[Statement] On the August 24 ‘new normal’ school opening: address the gaps and fulfill basic requisites first -ASSERT
On the August 24 ‘new normal’ school opening: address the gaps and fulfill basic requisites first
DEPED is poised on opening this school year on August 24 amidst confusion and disarray on the ground.
Parents are opting not to send their children to school pending vaccine and assurance of safety against the contagion. Teachers and school heads could not answer the queries of parents and students about the details of the ‘new normal’ and multi-modal learning that DepEd is announcing. The August 24 opening is anchored on so many questions and uncertainties.
The date is incidental. When do we really say ‘we are ready?’ DepEd should make clear its benchmark and accomplish it. Uncertainty hangs over because DepEd pronouncements are not substantiated. Nothing is moving on the ground.
How do we insure the health protocols in schools? How would social distancing be implemented? Will there be shifting of classes? Do we get more teachers and have more classrooms to meet the 15 – 20 class size?
When 61% of 23 million households have no internet connection and 74% of the 47,013 schools have no internet access, how do we proceed with the online learning?
What infrastructures should be put up for the multi-modal learning? What do we do in areas with no electricity and no internet? How would rural population fare in multi-modal?
What trainings of teachers should be accomplished for online and digital tools? When would they be trained? What orientation and training should be given to parents so they are equipped in assisting in the home learning of children?
What is the plan for small private schools which have been complementing the government’s task of providing education and could no longer cope up with the demands of maintaining their schools?
Two months have passed but to date, there is no clarity yet on how to move forward. It is only now that DepEd is conducting survey among teachers, students and parents. DepEd’s responses to queries are so vague and all the more left us groping in the dark.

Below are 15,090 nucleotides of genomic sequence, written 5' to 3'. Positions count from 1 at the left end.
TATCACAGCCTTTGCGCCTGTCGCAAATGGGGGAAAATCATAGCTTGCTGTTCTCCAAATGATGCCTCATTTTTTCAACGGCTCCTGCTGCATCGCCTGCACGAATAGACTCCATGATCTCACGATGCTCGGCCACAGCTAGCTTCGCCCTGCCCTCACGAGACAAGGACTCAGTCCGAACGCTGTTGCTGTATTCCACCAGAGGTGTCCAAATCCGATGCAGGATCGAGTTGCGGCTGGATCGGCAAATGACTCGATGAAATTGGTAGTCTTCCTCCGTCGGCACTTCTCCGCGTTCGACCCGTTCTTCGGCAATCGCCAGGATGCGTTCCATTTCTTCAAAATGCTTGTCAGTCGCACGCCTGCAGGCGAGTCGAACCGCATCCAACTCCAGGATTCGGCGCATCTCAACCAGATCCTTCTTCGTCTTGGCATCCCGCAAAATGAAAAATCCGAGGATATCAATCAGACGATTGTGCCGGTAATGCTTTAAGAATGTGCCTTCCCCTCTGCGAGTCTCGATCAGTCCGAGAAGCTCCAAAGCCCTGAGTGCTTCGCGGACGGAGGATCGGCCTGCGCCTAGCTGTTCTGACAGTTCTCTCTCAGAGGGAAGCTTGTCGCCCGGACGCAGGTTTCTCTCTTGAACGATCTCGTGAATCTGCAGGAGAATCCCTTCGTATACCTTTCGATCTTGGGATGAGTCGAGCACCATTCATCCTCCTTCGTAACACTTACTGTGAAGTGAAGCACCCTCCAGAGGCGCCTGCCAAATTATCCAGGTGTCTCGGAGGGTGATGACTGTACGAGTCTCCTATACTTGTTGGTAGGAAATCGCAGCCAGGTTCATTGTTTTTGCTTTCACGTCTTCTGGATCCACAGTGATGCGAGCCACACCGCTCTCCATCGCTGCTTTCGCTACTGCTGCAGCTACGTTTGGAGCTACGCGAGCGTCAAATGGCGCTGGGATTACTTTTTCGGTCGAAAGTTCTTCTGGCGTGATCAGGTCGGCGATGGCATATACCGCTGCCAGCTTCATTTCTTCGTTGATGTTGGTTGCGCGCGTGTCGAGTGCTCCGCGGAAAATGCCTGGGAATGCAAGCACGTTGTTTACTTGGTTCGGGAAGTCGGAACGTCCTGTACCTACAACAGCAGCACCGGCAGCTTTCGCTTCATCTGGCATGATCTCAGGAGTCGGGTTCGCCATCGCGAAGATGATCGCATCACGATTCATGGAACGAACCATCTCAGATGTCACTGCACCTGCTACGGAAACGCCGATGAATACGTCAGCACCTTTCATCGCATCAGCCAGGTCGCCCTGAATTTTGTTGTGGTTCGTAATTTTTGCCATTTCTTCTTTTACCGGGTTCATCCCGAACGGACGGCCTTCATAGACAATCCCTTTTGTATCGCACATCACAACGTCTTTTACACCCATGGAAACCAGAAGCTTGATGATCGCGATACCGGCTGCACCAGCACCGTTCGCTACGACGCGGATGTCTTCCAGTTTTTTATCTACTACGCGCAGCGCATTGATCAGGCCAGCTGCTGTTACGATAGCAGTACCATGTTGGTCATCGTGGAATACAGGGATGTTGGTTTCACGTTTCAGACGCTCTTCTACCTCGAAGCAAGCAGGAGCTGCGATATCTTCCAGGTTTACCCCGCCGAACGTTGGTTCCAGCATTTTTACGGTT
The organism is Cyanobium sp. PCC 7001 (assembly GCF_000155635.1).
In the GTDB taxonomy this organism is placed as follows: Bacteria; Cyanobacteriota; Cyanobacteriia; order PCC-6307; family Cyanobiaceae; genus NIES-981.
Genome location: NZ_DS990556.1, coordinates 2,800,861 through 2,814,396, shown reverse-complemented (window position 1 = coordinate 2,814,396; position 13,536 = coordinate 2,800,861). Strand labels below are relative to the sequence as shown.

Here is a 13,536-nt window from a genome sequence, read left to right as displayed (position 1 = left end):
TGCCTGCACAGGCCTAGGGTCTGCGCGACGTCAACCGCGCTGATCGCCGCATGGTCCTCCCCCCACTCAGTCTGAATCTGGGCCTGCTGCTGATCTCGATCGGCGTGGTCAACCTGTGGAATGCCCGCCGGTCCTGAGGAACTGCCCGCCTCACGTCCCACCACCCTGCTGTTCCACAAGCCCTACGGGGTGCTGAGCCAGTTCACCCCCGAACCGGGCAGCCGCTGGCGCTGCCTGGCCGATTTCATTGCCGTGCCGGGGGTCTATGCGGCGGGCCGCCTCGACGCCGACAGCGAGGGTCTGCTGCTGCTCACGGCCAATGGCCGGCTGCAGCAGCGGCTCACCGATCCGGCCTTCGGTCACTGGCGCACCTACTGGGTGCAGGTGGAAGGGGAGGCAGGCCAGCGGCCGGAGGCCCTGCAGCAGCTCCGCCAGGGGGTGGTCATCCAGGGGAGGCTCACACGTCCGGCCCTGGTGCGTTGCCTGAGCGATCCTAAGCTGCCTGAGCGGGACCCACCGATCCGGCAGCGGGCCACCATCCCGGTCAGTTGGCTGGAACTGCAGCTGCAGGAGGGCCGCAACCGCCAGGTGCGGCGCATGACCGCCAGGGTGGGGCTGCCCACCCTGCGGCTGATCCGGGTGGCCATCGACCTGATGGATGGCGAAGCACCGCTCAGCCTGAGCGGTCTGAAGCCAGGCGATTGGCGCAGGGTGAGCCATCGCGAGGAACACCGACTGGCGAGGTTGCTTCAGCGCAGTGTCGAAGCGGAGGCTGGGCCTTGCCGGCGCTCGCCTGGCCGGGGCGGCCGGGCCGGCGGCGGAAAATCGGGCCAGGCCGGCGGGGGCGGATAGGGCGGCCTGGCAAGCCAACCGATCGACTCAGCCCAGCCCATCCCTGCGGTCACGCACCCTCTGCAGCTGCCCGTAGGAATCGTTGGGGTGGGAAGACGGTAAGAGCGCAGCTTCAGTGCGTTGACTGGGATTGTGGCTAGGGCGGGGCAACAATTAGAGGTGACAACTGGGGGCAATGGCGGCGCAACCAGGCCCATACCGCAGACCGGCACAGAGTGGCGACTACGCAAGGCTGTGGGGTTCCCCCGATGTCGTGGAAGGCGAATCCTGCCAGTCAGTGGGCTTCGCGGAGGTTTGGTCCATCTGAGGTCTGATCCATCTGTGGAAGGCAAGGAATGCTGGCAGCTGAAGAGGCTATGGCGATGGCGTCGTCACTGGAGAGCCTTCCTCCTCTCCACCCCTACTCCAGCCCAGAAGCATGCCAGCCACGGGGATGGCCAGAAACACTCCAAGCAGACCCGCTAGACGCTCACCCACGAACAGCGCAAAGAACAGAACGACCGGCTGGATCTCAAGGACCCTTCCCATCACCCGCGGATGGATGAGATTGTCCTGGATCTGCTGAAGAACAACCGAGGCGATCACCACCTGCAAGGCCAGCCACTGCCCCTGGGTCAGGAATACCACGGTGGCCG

With these uncertainties, we support the plan of Senate Committee on Basic Education proposal to amend the law declaring August 24 as the latest day allowed for a school year to open. But this move should be back up by clear cut targets and standards on when to declare ‘we are ready.’
At the minimum, it is crucial that the following be addressed asap:
1. Conduct mass testing for teachers.
2. Speed up the requisites for multi-modal learning (broadcast platforms like radio and television, internet among others).
3. Build the needed infrastructure – internet connections and electrification of all schools in remote provinces.
4. Provide teachers with required gadgets and equipment – laptops and computers, digital notebooks and tablets.
5. Conduct massive and intensive teachers’ training on online platforms, digital tools and other alternative modes.
6. Trim the curriculum to focus on the core subjects and core competencies.
7. Develop and enhance the alternative learning system (ALS) as venue for learning and mechanism for moving up to higher level.
8. Encourage cooperation and partnerships among schools and local government units especially in putting up educational infrastructures.
9. Clinch support and sponsorships from private corporations engaged in digital tools, internet providers, telecommunications and social media entities.
10. Provide realistic and accessible mechanisms to engage organizations of all stakeholders: teachers, students and parents in reshaping education.
11. Ease the economic burden of teachers so they can be effective partners in reshaping education: a) give social amelioration for teachers of private schools affected by no work-no pay policy and all teachers who have become the sole bread winners; b) provide hazard pay to teachers.
12. For budgetary requirements, appropriations for debt payments could be realigned in favor of education needs.
The pandemic forced DEpEd to usher in innovations that should have been made years before. Now, it should get its act together and step up to decisively address all the gaps and inequities.
In ‘new normal’ education, the challenge is still the same – provide ‘education for all’ and make sure that ‘no one is left behind.’
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